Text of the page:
I would’ve been happy just to be a bystander in the Big Morning Buzz Live studio taking in the soulful sounds of Erica Campbell as she performed the title single off her new solo debut Help this morning. But Erica made my morning even more special by sitting down with me just before her live Buzz performance to talk about her transition from being half of the groundbreaking gospel group Mary Mary with her sister Tina, to living out her childhood dreams as a solo artist. We also talked about her musical children, her ongoing battle with her manager, her dream collabo, and even what she prayed about this morning!
So your solo debut album, Help, was released just two days ago, on March 25th. And speaking of help, what did you pray for “help” with this morning?
Ew, help with my voice, that I not be tired because I only got three hours of sleep. And for peace because I lost my cell phone, so that means I can’t call my kids, or my husband, or look at my schedule, or any of that stuff (laughter).
How has the response to the title track of your album been? What has been the most powerful response?
People saying they needed the song. I see a lot of that on Twitter, people saying. “I needed that song this morning, this song gave me strength.” Everybody says, “This song gave me life,” that’s the new phrase, so a lot of people have said that, just to start their morning whether it be a mom, or a student, or someone dealing with a sick relative, a lot of people have said the song has blessed them, even up until this point, and it’s only been out a short while, so I feel really really good about that.
And your daughter Krista is featured on the single “Help” along with gospel artist Lecrae. Are any of your other children showing signs of musical talent?
Warren is my son, he’s three soon to be four and has two drum sets, he’s slightly obsessed with the drums and plays at very inappropriate times at home. But he’s happy about it so I let him do it, because I tell him that he’s practicing so he gets in the rhythm of knowing that practice is necessary. It’s not a very quiet house, but we’re training them up to be fully prepared if that’s what they want to do. Krista is in her room interviewing herself at all times, “Ladies and gentlemen, boys and girls, introducing… Krista!” Sometimes I have to lift up the sheet aka her curtain and pull it back so she can stand onstage. She has shutters in her room, so one time she called her daddy in to do the shutters because she was like, ” I need the lights to come on and off, so daddy when I start to sing move the shutters.” And then she even called me to pass out! She was like, “Mommy I’ma throw this to you. Pass out when I throw this to you,” and I was like OK! She’s getting ready — stage lighting, audience — she’s getting ready.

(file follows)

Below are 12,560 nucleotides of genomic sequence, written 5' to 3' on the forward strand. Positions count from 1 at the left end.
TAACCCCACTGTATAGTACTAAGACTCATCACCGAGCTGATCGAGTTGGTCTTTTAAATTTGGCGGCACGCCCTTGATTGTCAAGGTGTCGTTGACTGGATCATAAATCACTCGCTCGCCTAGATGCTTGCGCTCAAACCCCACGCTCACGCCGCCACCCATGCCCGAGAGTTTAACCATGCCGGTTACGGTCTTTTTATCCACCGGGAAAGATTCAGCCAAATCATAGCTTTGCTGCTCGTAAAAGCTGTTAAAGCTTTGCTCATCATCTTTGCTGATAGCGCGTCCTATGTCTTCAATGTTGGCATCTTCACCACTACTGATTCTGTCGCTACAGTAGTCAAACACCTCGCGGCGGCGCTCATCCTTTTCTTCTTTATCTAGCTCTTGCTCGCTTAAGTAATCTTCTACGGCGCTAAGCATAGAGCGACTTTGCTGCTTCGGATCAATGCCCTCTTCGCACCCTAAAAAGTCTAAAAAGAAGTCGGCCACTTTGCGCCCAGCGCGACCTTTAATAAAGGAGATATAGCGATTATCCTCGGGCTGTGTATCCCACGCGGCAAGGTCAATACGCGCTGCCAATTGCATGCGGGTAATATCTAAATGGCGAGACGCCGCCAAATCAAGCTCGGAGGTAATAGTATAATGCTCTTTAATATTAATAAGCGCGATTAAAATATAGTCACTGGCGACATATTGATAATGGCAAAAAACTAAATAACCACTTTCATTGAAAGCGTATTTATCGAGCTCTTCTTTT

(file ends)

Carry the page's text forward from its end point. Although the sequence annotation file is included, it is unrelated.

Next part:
Are there any other features on the album?
No, it’s just me. I think when a lot of people come out they do a lot of features, and I’ve spent my whole career being heard with someone else, so I just wanted it to be me, my voice, what I wanted to say and sing. Plus, the process was so quick and so fast that I really didn’t have time to catch up with someone else’s schedule and see if they could get in the studio. It’s not easy to get collabos done with travel and scheduling.
Who would be your dream collabo down the road, for maybe your second solo album?
Let’s see… maybe Mary J.? Michael Bublé — I love him! I love all kinds of music and I like odd people… you’d be like, what?!
Has anyone ever told you that your performance style rings of Tina Turner? It’s fierce, it’s intense, and it draws people in.
I’ll take it! I love her. I think it’s important to show your strength when you’re onstage. And even in showing strength, there’s a vulnerability to that because it’s real real honest. So if the song is sad, you’re gonna be sad. But if I’m happy, I’m all the way there. And if I’m in beast mode, we all the way there. Like, I’m not playing with this song or this audience — you gonna take all of it. So sometimes that’s how I feel. I always tell people when they’re doing my hair that my hair is an accessory, so they have to make my hair so that it moves. I can’t do stiff hair, I can’t do ponytails, I need it, like my microphone.
How would your describe your new, unique sound, and how is it different from what you’ve been doing all these years with Mary Mary?